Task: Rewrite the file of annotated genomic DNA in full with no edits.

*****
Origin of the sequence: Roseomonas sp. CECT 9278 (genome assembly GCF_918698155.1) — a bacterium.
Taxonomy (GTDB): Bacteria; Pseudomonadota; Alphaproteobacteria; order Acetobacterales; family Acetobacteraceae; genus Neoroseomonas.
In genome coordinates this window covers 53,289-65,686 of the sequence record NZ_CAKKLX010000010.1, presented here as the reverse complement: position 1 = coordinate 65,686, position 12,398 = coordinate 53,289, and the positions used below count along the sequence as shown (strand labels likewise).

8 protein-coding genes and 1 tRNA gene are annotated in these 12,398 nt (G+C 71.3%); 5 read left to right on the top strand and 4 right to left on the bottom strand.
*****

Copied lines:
Origin of the sequence: Roseomonas sp. CECT 9278 (genome assembly GCF_918698155.1) — a bacterium.
Taxonomy (GTDB): Bacteria; Pseudomonadota; Alphaproteobacteria; order Acetobacterales; family Acetobacteraceae; genus Neoroseomonas.
In genome coordinates this window covers 53,289-65,686 of the sequence record NZ_CAKKLX010000010.1, presented here as the reverse complement: position 1 = coordinate 65,686, position 12,398 = coordinate 53,289, and the positions used below count along the sequence as shown (strand labels likewise).

8 protein-coding genes and 1 tRNA gene are annotated in these 12,398 nt (G+C 71.3%); 5 read left to right on the top strand and 4 right to left on the bottom strand.